When I say creativity, I’m not talking about an innate talent. Creativity is a much needed, but often neglected, skill that everyone has! It’s a skill with huge leverage that allows you to generate enormous amounts of value from relatively little input.

Creativity at its heart, is being able to see things in a way that others cannot. It’s a skill that helps you find new perspectives to create new possibilities and solutions to different problems.

Everything, including brilliant inventions, cannot come from nothing; it all derives from some sort of inspiration. Creativity works by connecting things together in order to derive new meaning or value.

From this perspective, you can find creativity at play in many areas.

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For example, Mark Zuckerburg rapidly became successful by taking the previously existing concept of social media, and combining it with an incredibly simple interface that appealed to a much wider audience. Uber and Lyft combined the idea of a traditional taxi service with an incredibly efficient smartphone app.

Both of these examples connect different ideas, find common ground amongst the differences, and create a completely new idea out of them.

That’s creativity in a nutshell, and anyone can improve theirs.

Limitations are Actually Opportunities

The advantage of using creativity, is to help you see limitations as opportunities. Take any limitation that you may find yourself facing, is there a way to look at things differently?

Let me illustrate with an example.

On the day of my son’s 5th birthday, my wife and I arranged a party for him at a children’s adventure park. His friends and family were all invited, and the plan was to have a long, fun day out to celebrate.

However, the day didn’t go exactly as planned…

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At Lifehack, we pride ourselves on a healthy work-life balance, so I wasn’t concerned about taking the day off to celebrate. But, on the big day, a call came through to my phone.

It was a manager from Lifehack. He excitedly told me that a group of investors were quite interested in our business proposition, and were wanting to meet later that day.

This was great news! A potential investment could be coming our way. But, I was already miles away from home and the office. Plus, it was my son’s birthday…

I asked if I could call him back once we got settled into the park.

To be honest, I was pretty certain I was not going to be able to make it. Asking to reschedule would be a risky request, but there was no way that I was going to miss my son’s party.

My son could sense something was off, and he asked me what was wrong. So I let him know that I just received a call about a meeting today, but also told him not to worry as today was about celebrating his birthday.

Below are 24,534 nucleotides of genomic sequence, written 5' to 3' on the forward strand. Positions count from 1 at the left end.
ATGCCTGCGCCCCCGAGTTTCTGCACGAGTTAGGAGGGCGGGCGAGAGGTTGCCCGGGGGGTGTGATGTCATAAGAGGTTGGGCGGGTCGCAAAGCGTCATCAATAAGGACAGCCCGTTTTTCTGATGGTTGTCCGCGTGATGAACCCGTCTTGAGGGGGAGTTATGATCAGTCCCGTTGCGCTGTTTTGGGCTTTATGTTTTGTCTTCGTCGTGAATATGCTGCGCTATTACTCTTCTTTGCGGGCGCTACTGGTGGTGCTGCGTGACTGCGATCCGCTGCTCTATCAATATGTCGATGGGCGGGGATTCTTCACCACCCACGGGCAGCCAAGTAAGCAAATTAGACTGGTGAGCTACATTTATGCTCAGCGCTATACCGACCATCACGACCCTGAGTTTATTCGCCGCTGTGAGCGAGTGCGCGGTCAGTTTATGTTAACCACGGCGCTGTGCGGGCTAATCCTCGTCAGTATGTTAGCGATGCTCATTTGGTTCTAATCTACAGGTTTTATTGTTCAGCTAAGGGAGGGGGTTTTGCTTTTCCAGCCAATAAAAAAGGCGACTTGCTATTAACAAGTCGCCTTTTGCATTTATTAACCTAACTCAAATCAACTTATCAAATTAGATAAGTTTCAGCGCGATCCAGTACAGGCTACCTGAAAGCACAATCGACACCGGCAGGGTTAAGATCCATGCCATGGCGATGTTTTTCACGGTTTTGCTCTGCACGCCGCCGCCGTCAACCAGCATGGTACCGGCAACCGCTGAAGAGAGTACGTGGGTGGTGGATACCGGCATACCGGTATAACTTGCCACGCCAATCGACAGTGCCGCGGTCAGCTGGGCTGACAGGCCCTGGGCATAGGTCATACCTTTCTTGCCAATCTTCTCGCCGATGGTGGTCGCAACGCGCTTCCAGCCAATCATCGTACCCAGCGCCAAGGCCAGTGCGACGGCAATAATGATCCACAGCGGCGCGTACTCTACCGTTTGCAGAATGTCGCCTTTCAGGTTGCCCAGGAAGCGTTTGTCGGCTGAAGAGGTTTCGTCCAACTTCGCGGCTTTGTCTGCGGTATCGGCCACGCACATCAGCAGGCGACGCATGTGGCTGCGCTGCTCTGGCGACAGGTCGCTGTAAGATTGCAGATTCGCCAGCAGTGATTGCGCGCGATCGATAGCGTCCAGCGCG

But like all kids, he continued questioning me…

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“But daddy, is it important?”

“No, of course not,” I bluffed.

Then, with childlike intuition and creativity, he asked: “Can’t you just meet with them at the park?”

And, then it struck me! This was the idea that I was missing.

Even though my son didn’t quite understand that it would not be possible for the investors to meet me at the park, it made sense for me to simply do a video call!

I could miss 25 minutes of the party to do a quick call while the rest of the party walked through the aquarium. And, in the end, that was exactly what happened.

I called back my teammate and asked him to briefly explain to the investors why I couldn’t be there in person to meet, but would be happy to join via video. I took the call, and was able to spend the rest of the day at the park with my son.

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Not only did my son enjoy his birthday, his simple idea led to a successful investment meeting that allowed us to get funding for a new project.

This is where I was able to turn a limitation into an opportunity that enabled me to reach my success.

Creativity is One Key to Success

When you use your creative ability to turn your limitations and setbacks into opportunities, you’ll find doors opening for you in areas you may have never imagined.

Remember, your attitude is also important when it comes to achieving a goal, and tackling a setback or problem. That’s because a positive attitude transforms not just your mental state, but your physical and emotional well being. It is the key to lasting total transformation.

Check out this article to learn more about how you can tune your attitude towards positivity.

So, the next time you’re feeling limited by your abilities, setbacks or challenges, don’t give up. Really look at the situation, and see how you can leverage on your creativity to find an alternative solution.

Featured photo credit: Photo by William Iven on Unsplash via unsplash.com